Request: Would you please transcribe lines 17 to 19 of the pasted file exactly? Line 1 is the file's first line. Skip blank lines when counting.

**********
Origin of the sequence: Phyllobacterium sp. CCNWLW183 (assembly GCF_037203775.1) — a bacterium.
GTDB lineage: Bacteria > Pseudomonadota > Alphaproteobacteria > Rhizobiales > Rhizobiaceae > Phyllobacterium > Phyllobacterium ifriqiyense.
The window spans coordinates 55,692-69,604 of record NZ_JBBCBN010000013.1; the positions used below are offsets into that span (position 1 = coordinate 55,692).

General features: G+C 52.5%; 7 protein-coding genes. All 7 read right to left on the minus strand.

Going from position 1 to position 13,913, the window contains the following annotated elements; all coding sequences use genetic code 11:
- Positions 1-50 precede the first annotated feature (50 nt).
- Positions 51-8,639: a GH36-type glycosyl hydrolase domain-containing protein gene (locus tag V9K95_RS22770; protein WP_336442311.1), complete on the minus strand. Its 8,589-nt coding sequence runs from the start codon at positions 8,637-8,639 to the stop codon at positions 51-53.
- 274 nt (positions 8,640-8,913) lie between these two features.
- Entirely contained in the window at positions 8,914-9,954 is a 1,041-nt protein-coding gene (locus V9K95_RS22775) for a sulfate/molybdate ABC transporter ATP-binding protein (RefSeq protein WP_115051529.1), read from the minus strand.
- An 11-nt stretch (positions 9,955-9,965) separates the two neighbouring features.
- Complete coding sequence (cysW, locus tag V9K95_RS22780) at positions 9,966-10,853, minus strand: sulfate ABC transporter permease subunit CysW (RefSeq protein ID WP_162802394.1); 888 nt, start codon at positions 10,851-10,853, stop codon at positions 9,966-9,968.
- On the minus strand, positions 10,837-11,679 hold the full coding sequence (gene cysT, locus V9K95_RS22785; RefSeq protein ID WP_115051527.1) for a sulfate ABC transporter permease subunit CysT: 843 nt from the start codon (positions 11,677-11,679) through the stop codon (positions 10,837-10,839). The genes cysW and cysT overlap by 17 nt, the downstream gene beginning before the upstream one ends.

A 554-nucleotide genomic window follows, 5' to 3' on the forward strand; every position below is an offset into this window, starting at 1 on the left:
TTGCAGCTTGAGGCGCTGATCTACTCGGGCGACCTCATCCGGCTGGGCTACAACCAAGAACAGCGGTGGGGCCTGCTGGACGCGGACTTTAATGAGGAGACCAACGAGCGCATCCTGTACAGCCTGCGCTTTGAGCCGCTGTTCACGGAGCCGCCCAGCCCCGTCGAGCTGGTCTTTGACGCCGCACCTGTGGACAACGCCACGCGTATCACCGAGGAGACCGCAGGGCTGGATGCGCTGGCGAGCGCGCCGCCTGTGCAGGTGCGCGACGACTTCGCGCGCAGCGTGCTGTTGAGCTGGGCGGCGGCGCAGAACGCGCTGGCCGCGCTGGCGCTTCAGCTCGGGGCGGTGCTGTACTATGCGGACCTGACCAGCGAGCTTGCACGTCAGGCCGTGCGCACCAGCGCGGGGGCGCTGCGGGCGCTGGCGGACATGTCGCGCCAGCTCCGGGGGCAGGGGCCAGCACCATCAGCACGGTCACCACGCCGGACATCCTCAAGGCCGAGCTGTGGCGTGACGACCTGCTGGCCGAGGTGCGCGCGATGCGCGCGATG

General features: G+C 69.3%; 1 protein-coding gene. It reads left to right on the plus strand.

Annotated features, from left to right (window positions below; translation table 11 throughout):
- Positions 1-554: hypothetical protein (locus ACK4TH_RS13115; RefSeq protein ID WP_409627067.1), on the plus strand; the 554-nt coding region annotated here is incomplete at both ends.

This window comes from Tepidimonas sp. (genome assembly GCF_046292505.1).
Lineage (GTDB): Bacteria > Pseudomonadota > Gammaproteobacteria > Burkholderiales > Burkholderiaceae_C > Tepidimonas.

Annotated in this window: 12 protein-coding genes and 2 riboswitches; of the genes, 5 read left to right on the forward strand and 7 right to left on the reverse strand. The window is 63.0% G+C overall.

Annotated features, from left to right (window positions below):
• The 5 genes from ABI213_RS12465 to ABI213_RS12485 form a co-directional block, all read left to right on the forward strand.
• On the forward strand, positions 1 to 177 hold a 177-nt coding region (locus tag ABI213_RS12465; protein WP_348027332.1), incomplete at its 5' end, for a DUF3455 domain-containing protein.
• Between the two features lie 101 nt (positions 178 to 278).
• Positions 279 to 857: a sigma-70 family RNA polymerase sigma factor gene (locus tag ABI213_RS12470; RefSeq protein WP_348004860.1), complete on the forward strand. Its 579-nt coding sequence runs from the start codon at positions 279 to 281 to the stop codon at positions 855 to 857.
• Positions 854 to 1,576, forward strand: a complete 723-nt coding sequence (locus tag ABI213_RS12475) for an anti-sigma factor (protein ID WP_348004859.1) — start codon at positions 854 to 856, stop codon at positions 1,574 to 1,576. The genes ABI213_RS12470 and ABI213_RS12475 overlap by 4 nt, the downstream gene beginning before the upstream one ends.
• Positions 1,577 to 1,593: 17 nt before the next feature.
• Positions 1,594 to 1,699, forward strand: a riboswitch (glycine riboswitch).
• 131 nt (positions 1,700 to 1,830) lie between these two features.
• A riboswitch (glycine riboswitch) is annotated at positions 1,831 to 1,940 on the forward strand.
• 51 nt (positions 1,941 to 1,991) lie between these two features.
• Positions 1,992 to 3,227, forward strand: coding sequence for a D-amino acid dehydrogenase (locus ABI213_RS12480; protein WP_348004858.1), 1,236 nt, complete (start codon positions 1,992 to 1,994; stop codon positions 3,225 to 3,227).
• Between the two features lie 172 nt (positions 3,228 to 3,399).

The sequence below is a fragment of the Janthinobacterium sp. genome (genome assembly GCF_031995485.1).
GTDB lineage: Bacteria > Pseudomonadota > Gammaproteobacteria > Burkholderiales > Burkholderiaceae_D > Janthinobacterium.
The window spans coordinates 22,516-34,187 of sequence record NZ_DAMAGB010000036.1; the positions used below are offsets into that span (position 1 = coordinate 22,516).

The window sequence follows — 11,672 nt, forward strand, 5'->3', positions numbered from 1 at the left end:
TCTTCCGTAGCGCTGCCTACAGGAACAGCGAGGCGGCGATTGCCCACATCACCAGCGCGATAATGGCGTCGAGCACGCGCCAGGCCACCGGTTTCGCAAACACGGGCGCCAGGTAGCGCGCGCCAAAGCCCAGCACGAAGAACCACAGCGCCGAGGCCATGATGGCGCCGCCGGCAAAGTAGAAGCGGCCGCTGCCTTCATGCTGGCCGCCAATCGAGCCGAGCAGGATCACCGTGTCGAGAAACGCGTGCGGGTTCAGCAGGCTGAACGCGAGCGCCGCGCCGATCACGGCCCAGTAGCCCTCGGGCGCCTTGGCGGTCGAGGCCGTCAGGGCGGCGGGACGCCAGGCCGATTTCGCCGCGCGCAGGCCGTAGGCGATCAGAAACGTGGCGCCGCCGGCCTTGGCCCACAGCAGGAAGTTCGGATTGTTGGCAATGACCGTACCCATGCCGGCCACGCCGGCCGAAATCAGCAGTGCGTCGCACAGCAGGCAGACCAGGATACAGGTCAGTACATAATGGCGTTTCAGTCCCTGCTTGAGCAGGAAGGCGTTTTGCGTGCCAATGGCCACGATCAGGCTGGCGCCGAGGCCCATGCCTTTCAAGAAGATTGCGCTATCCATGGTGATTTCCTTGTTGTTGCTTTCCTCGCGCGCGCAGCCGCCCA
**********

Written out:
- Positions 1-554: hypothetical protein (locus ACK4TH_RS13115; RefSeq protein ID WP_409627067.1), on the plus strand; the 554-nt coding region annotated here is incomplete at both ends.

This window comes from Tepidimonas sp. (genome assembly GCF_046292505.1).
Lineage (GTDB): Bacteria > Pseudomonadota > Gammaproteobacteria > Burkholderiales > Burkholderiaceae_C > Tepidimonas.